That said, I am far from letting the game developers, and possibly more so the publishers, off the hook here. A poor review due to technical issues can be the kiss of death for a game launch and is something developers and publishers will probably have to put more thought into moving forward. Anthem and Fallout 76 performed relatively well in terms of sales at launch but should have been much stronger. The technical issues coupled with others held them back. With respect to publishers, they are expecting a good return on their publishing duties; they are expecting a product that is polished and ready for launch. The timescales to create many games around today are vast, with some taking 5+ years. When a game takes this long, there has to be a realisation that they will need extra time, especially when you are dealing with the culmination of hundreds, possibly thousands of people’s efforts over an extended period.

I realise this sounds a little preachy and I have no experience as a game developer or publisher. However, I have my suspicions from time to time, normally after hearing some cryptic interview with a game developer, that PR is a huge part, and that everything is timed to PR and account department timelines and deadlines.  If you don’t meet those deadlines, as long as the game can run, albeit poorly, it is released regardless. They then factor in that hit into their bottom line and possible reputational damage. If this is the way things are then, I for one would definitely stay away from launch titles from this point onwards.

Will I stay away from launch titles? Will I be able to hold off on picking up that shiny new game?  I am undecided.  Games, like a lot of media, can be hard to resist.  The one thing I can definitively say is that I will put a lot more thought into this moving forward and I hope I have stirred up some thoughts on your part too.

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  1. Modern video games have required sporadic updates for easily over a decade. I remember playing Xbox 360 and suddenly being kicked offline due to an update when starting a new game. Back then, internet speeds were slower, so the updates forever seemed to take longer. Now THAT was irritating.

    These days, the average household should have the internet capabilities to cope with hefty downloads. I find it’s not really much of a bother when a game has a large day one patch – it’s part and parcel of modern video games. I’d rather a 20GB patch to fix game breaking bugs, than no patch at all. I play more games than anyone I know, and it doesn’t phase me – I set the install on its way and go about my business. Usually it works in my favour, as I can use the install time to busy myself with something more productive for a while. I find PS4 is almost never a problem with downloads either.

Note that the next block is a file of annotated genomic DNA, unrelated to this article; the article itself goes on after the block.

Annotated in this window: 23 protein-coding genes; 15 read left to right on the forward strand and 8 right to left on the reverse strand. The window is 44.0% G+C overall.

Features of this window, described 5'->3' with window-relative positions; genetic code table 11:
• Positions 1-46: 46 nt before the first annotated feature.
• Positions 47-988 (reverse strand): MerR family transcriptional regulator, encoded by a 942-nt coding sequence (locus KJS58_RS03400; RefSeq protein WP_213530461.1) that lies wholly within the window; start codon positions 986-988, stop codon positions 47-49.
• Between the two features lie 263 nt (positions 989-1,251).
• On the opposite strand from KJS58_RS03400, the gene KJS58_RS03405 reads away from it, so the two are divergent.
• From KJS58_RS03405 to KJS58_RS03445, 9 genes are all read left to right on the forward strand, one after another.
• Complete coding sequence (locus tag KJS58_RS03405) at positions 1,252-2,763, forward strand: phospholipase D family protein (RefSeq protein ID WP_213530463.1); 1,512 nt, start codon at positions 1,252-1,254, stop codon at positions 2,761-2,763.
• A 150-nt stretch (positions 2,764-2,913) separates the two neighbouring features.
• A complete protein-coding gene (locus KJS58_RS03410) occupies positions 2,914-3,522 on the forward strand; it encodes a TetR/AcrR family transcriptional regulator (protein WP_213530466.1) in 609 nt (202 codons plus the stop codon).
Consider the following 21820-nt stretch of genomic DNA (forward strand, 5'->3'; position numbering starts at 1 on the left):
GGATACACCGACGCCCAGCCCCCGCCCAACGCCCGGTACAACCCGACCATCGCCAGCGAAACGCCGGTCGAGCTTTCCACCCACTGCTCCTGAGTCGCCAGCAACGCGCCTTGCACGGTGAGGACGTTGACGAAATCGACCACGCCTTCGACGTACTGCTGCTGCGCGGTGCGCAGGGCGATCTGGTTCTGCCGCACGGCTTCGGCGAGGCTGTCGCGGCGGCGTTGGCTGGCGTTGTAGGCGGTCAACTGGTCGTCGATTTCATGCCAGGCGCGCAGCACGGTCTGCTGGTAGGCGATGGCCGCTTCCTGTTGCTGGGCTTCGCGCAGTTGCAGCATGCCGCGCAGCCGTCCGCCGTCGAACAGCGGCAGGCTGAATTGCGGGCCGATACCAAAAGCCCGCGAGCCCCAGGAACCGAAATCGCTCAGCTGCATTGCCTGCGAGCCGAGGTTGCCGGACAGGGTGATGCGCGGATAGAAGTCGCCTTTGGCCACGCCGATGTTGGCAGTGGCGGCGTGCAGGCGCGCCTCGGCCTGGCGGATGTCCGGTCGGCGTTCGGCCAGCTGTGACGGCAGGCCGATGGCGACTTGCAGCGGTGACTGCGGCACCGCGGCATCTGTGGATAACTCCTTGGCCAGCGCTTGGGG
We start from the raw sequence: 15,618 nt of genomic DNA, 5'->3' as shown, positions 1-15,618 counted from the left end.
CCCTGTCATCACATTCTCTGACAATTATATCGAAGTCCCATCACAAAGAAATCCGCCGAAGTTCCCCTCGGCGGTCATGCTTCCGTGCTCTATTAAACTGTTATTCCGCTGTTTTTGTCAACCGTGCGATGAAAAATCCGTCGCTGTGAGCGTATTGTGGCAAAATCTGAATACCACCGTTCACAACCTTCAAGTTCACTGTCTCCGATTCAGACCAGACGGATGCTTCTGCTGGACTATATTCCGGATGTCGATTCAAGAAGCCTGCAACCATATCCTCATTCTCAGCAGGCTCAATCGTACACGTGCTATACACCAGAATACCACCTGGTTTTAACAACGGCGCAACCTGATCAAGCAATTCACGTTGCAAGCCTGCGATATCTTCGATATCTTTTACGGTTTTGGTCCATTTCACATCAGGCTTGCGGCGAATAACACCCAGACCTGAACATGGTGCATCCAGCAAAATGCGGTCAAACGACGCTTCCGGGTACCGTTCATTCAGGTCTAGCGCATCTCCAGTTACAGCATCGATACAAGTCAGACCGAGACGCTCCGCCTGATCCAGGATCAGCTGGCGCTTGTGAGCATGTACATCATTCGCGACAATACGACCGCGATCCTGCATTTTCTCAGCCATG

I don’t think it’s feasible to request a game be absolutely bug-free. It just wouldn’t happen – even AAA titles like Red Dead or Assassin’s Creed exhibit some pretty hilarious bugs from time to time. I don’t think leaving a game on the shelf for a number of years is beneficial either, as there are games that even a decade after launch may still exhibit glitches and bugs. Take GTA IV and the infamous swing glitch – that’s eleven years old and still present.

    In what is almost 2020, if you’re expecting to insert a disc into your drive and not have a day one patch or update, you’re not going to enjoy gaming very much. It’s just the way it is.

    In my opinion, I’ll happily keep receiving games through my letter box at launch, and I’ll take the patches and any potential bugs. I don’t think it’s worth missing out on an entire game for a long period of time merely because one man’s facial textures don’t load accurately.

    • I love how I am being told how much I wont enjoy gaming in 2020 and that I should just accept that’s the way things are.

      Like anything in life it’s not naive to expect that a product, many pay top dollar for, run properly at launch. I will also add that at no point did I say that all games should be bug free. That is an impossible task not yet achieved by any game I know. Furthermore I did not suggest leaving a game for years while it is updated, I even gave an example of days gone improving within the initial month due to upgrades and patches and then posed a question about leaving a game for a month or two after launch.

      I thank you for your comment.

  2. I very rarely pick up games on day one. It’s not the day one patches that get me (I’m thankful that developers can fix their work after shipping it, though those massive downloads hurt…) – it’s the prices! Those great games that cost £50 on day one are often on sale for half the price within 12 months, and by then they’ve been patched and often improved. Steam sales have been both good and bad for me, depending on how you look at it (spending less on games, but buying too many to play).

    With that being said, I’ve promised that I’m going to buy games I’m truly passionate about on day one. Watching everyone else have fun with titles I really want sucks.